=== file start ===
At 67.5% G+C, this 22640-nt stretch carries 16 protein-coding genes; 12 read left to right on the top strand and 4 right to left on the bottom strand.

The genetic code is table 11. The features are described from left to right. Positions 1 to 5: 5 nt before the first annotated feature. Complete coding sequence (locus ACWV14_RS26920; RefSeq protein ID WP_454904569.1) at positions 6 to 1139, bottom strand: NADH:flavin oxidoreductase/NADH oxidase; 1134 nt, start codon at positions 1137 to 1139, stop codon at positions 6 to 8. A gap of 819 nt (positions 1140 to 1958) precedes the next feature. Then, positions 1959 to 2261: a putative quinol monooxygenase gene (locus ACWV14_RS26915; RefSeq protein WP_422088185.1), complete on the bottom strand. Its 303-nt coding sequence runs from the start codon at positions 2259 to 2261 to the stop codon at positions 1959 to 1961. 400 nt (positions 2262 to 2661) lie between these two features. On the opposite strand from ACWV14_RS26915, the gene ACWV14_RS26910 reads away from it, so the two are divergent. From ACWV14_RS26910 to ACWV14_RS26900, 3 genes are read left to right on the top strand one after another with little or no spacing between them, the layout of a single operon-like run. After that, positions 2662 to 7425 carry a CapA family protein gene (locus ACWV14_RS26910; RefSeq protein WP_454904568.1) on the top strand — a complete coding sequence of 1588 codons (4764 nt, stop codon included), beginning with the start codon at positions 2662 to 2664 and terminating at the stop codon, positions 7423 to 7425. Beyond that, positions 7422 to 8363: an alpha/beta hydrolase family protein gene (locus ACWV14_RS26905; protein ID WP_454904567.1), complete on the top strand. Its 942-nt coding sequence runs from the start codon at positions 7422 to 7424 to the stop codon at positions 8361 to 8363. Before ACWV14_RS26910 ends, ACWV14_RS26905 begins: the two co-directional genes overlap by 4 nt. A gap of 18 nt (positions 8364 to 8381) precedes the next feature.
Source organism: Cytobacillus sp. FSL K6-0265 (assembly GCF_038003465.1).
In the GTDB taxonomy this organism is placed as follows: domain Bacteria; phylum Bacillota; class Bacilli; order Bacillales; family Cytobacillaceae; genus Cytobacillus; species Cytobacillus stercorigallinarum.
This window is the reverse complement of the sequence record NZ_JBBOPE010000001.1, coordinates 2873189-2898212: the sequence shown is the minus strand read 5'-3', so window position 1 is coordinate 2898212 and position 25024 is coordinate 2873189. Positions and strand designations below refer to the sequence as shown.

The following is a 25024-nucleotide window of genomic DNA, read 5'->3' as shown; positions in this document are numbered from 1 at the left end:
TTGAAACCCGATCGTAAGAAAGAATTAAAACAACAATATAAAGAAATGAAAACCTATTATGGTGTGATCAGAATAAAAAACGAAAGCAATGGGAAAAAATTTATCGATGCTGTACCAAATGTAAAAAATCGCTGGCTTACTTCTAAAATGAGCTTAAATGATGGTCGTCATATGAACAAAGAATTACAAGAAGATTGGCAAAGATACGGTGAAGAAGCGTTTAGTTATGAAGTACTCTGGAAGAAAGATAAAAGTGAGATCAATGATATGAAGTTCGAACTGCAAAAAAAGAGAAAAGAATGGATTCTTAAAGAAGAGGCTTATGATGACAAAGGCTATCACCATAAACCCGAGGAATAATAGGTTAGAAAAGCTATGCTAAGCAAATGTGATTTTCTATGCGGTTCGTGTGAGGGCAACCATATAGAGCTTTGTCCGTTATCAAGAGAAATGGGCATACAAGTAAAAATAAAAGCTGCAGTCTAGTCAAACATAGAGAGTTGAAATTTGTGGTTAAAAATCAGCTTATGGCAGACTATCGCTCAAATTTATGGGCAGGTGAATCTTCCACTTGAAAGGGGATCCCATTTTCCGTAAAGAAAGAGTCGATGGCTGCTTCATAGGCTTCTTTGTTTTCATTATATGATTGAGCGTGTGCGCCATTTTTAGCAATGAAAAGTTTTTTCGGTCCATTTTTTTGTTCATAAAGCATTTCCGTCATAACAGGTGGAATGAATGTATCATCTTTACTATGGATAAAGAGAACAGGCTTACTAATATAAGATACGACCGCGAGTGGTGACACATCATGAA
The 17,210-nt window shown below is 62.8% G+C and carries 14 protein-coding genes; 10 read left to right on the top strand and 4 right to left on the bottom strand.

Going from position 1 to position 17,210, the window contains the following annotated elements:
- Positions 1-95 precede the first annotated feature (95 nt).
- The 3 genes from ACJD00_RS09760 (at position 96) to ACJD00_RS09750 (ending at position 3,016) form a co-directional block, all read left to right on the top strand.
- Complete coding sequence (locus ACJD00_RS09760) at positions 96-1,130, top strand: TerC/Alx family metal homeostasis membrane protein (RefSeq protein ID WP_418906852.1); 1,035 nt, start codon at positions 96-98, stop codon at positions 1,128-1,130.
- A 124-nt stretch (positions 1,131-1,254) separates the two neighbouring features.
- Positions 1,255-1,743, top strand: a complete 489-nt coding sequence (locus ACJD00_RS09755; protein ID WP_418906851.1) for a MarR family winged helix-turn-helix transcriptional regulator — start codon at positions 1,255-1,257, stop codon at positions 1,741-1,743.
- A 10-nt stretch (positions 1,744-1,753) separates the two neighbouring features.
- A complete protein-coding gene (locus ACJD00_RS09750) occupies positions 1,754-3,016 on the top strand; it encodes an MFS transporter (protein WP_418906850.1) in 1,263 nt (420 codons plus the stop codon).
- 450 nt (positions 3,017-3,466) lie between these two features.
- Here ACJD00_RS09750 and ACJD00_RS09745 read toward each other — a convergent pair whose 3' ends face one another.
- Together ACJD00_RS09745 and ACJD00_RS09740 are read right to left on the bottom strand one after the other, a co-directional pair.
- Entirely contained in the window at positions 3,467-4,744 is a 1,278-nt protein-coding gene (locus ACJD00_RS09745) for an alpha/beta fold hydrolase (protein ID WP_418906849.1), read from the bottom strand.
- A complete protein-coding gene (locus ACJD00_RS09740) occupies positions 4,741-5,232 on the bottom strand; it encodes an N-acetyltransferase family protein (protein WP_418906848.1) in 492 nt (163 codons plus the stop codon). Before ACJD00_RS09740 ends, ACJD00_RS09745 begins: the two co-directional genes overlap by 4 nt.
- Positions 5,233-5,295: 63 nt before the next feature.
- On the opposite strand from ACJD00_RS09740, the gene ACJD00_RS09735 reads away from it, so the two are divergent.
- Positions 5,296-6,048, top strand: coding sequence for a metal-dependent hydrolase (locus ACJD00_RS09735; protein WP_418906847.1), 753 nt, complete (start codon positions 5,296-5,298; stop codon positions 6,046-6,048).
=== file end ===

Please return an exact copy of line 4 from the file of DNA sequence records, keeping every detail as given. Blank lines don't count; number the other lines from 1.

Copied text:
In the GTDB taxonomy this organism is placed as follows: domain Bacteria; phylum Bacillota; class Bacilli; order Bacillales; family Cytobacillaceae; genus Cytobacillus; species Cytobacillus stercorigallinarum.